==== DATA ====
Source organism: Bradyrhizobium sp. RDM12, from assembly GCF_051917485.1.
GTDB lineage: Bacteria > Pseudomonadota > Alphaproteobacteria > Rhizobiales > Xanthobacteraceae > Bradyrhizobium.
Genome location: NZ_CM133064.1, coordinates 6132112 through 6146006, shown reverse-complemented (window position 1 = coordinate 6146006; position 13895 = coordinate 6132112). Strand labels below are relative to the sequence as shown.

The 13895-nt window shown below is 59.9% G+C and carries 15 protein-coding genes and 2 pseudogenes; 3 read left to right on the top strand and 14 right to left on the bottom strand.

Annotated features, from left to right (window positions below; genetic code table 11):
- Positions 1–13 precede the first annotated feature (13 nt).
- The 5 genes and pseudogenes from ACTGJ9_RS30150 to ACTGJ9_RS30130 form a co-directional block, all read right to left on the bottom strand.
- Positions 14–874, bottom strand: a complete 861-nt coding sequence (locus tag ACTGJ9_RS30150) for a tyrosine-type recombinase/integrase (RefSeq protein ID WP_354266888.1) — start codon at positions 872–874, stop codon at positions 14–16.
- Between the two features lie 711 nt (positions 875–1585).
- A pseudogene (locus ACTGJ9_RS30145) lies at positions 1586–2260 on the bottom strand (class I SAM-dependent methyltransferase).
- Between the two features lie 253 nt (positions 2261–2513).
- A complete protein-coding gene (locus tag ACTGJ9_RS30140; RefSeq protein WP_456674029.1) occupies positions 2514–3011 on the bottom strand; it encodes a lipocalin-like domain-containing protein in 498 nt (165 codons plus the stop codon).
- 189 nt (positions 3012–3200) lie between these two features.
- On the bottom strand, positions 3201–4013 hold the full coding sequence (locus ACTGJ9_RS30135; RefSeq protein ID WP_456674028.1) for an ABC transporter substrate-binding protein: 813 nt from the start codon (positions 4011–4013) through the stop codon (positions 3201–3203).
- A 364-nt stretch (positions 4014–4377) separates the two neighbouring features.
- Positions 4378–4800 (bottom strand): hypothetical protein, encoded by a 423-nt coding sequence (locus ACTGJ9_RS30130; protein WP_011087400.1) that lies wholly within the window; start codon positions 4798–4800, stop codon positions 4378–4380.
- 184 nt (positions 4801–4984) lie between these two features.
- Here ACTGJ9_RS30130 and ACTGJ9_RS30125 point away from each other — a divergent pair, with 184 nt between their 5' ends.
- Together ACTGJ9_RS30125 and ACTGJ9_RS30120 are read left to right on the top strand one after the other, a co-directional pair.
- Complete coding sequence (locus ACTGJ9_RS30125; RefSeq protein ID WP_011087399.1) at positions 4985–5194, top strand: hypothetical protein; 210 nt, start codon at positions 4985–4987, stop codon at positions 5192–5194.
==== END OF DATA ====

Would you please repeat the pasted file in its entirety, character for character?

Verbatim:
Source organism: Bradyrhizobium sp. RDM12, from assembly GCF_051917485.1.
GTDB lineage: Bacteria > Pseudomonadota > Alphaproteobacteria > Rhizobiales > Xanthobacteraceae > Bradyrhizobium.
Genome location: NZ_CM133064.1, coordinates 6132112 through 6146006, shown reverse-complemented (window position 1 = coordinate 6146006; position 13895 = coordinate 6132112). Strand labels below are relative to the sequence as shown.

The 13895-nt window shown below is 59.9% G+C and carries 15 protein-coding genes and 2 pseudogenes; 3 read left to right on the top strand and 14 right to left on the bottom strand.

Annotated features, from left to right (window positions below; genetic code table 11):
- Positions 1–13 precede the first annotated feature (13 nt).
- The 5 genes and pseudogenes from ACTGJ9_RS30150 to ACTGJ9_RS30130 form a co-directional block, all read right to left on the bottom strand.
- Positions 14–874, bottom strand: a complete 861-nt coding sequence (locus tag ACTGJ9_RS30150) for a tyrosine-type recombinase/integrase (RefSeq protein ID WP_354266888.1) — start codon at positions 872–874, stop codon at positions 14–16.
- Between the two features lie 711 nt (positions 875–1585).
- A pseudogene (locus ACTGJ9_RS30145) lies at positions 1586–2260 on the bottom strand (class I SAM-dependent methyltransferase).
- Between the two features lie 253 nt (positions 2261–2513).
- A complete protein-coding gene (locus tag ACTGJ9_RS30140; RefSeq protein WP_456674029.1) occupies positions 2514–3011 on the bottom strand; it encodes a lipocalin-like domain-containing protein in 498 nt (165 codons plus the stop codon).
- 189 nt (positions 3012–3200) lie between these two features.
- On the bottom strand, positions 3201–4013 hold the full coding sequence (locus ACTGJ9_RS30135; RefSeq protein ID WP_456674028.1) for an ABC transporter substrate-binding protein: 813 nt from the start codon (positions 4011–4013) through the stop codon (positions 3201–3203).
- A 364-nt stretch (positions 4014–4377) separates the two neighbouring features.
- Positions 4378–4800 (bottom strand): hypothetical protein, encoded by a 423-nt coding sequence (locus ACTGJ9_RS30130; protein WP_011087400.1) that lies wholly within the window; start codon positions 4798–4800, stop codon positions 4378–4380.
- 184 nt (positions 4801–4984) lie between these two features.
- Here ACTGJ9_RS30130 and ACTGJ9_RS30125 point away from each other — a divergent pair, with 184 nt between their 5' ends.
- Together ACTGJ9_RS30125 and ACTGJ9_RS30120 are read left to right on the top strand one after the other, a co-directional pair.
- Complete coding sequence (locus ACTGJ9_RS30125; RefSeq protein ID WP_011087399.1) at positions 4985–5194, top strand: hypothetical protein; 210 nt, start codon at positions 4985–4987, stop codon at positions 5192–5194.